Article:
Bubonic plague may be deadlier than its benign cousin because of two small tweaks to its genetic blueprint, new research suggests.
The bubonic plague bacterium, Yersinia pestis, has killed more than 200 million people, while its ancestor Yersinia pseudotuberculosis is usually harmless. The two diverged a mere 20,000 years ago, implying that only a few genetic changes made Y. pestis lethal, says Ronald Viola, a chemistry professor at the University of Toledo in Ohio. Researchers also noticed that harmful species of the genus Yersinia made nonfunctional versions of an enzyme called aspartase, while less infectious Yersiniae created functional forms. Aspartase breaks down the amino acid aspartic acid.
Viola and his colleagues compared the aspartase genes of Y. pestis and Y. pseudotuberculosis. He and his colleagues found the pair were identical except for changes to two base pairs, the building blocks of the genetic code, they report in the May issue of Microbiology.
To see whether these changes made the enzyme nonfunctional, the researchers substituted the mutations found in Y. pestis into Y. pseudotuberculosis. The swap made aspartase nonfunctional in Y. pseudotuberculosis. Conversely, replacing both mutations in the plague bacteria with base pairs found in its cousin restored the enzyme’s function, says Robert Brubaker, a microbiologist at the University of Chicago who was involved in the study. Repairing either mutation on its own did not fix the enzyme, Viola says.
The researchers don’t know how an influx of aspartic acid could make plague so deadly, but they have some ideas. To survive at human body temperature, plague bacteria depend on plentiful supplies of calcium. But relatively little free calcium floats around inside the body. To adjust to these conditions of scarcity, Y. pestis does a metabolic switcharoo, changing to a pathway that cranks out more aspartic acid than the human body can handle. So plague may wreak havoc by making the cells more acidic, Viola says.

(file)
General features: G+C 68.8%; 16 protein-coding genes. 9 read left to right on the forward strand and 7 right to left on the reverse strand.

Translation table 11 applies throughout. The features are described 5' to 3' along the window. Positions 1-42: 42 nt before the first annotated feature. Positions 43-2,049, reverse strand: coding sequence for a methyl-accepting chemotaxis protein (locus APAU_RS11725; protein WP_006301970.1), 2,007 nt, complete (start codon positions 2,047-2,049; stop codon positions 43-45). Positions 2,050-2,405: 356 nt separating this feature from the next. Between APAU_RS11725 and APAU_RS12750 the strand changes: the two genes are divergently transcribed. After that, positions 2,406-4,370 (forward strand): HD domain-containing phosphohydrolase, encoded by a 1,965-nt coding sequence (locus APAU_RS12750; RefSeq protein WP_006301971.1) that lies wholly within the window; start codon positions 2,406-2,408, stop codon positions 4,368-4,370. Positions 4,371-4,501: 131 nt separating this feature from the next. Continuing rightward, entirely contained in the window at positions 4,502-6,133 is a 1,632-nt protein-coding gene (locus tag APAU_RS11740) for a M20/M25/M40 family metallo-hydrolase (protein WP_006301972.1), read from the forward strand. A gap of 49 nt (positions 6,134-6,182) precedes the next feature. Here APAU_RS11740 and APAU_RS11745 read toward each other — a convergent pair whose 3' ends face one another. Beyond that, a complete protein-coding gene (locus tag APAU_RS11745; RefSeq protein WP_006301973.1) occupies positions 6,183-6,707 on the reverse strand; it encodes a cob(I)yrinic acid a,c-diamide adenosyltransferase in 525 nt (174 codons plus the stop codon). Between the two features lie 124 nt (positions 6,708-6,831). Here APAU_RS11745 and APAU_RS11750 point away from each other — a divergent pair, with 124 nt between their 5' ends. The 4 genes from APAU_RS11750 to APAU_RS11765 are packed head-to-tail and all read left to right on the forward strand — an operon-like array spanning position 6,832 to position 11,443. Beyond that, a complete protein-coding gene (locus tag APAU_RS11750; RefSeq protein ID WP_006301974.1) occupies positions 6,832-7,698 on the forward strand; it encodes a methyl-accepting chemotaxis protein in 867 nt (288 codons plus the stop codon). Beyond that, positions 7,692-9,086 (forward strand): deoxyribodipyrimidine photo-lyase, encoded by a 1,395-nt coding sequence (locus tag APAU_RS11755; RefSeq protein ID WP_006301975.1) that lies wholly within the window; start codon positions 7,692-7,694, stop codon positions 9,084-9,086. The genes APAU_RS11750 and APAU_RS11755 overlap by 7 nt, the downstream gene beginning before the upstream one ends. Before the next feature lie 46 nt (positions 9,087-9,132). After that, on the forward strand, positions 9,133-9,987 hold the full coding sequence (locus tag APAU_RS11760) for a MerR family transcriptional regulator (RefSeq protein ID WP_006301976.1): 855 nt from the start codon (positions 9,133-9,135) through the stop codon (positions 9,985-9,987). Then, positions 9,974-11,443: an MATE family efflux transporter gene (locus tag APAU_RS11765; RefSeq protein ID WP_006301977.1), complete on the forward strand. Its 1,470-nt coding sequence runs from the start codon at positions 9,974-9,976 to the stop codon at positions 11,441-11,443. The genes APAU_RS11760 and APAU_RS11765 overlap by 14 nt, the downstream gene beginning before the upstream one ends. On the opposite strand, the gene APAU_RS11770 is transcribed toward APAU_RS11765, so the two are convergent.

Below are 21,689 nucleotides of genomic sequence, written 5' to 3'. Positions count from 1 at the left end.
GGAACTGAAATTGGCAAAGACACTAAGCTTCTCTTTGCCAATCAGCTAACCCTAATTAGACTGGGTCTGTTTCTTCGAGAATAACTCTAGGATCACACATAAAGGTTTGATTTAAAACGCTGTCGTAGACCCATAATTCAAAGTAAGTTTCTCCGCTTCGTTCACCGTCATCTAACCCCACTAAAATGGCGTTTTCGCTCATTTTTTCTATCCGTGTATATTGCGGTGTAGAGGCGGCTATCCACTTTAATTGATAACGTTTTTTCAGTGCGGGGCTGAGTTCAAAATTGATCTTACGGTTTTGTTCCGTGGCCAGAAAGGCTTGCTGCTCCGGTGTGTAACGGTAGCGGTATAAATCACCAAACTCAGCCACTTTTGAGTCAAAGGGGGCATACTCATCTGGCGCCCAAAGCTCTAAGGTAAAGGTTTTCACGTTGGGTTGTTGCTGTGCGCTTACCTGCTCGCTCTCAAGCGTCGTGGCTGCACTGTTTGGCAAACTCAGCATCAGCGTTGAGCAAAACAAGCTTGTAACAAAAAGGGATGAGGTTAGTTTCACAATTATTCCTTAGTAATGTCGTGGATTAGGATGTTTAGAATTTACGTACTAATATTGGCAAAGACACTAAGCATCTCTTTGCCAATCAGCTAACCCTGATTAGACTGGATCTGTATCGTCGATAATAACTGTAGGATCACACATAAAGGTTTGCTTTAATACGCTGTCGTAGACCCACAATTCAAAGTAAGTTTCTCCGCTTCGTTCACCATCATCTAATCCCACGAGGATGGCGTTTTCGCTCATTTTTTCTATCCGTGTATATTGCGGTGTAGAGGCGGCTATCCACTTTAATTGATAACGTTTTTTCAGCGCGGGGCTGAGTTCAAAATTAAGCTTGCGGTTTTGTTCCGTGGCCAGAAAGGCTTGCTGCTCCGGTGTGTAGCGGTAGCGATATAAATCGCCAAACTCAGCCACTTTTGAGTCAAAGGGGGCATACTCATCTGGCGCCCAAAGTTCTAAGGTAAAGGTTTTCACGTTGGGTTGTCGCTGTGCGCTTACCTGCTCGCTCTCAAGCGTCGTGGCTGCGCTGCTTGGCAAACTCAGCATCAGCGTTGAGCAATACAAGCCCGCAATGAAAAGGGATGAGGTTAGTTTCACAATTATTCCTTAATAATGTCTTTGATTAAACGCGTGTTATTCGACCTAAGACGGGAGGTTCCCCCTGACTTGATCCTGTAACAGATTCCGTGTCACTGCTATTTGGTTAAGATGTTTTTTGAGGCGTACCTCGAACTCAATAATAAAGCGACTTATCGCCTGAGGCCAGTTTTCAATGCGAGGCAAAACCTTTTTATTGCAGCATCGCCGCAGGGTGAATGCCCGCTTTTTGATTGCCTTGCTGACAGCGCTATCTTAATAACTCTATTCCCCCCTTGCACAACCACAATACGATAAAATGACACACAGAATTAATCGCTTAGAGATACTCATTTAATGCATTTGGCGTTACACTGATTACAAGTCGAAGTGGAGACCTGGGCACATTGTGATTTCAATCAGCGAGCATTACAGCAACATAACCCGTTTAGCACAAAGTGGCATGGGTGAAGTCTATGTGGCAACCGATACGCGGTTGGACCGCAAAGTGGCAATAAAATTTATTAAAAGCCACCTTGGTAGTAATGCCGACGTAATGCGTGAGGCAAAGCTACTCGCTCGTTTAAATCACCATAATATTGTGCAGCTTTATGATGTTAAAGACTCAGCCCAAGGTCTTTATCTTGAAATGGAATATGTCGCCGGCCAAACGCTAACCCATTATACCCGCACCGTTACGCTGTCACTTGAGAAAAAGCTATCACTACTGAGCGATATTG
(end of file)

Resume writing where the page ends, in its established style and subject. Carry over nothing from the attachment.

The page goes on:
“You are putting the host in a position where it would have to reverse its normal amino acid metabolism to accommodate this extra aspartate, and that could be the final straw that breaks the camel’s back,” Brubaker says.
To verify the link between aspartic acid breakdown and disease, the researchers need to show that restoring the function of the aspartase enzyme in the plague bacteria makes it less harmful in mammals like guinea pigs, Brubaker says.
Rodents like prairie dogs and gerbils are the primary host for the bacteria, and currently only a few thousand people worldwide contract bubonic plague each year, comments Olaf Schneewind, a microbiology professor at the University of Chicago who also studies Y. pestis. One in seven of these people die in the United States, and 50 to 60 percent of those not treated with antibiotics die. Even though the disease no longer ravages humans as it once did, “it’s not a threat that ever goes away, so mankind needs to be prepared for another epidemic,” Schneewind adds.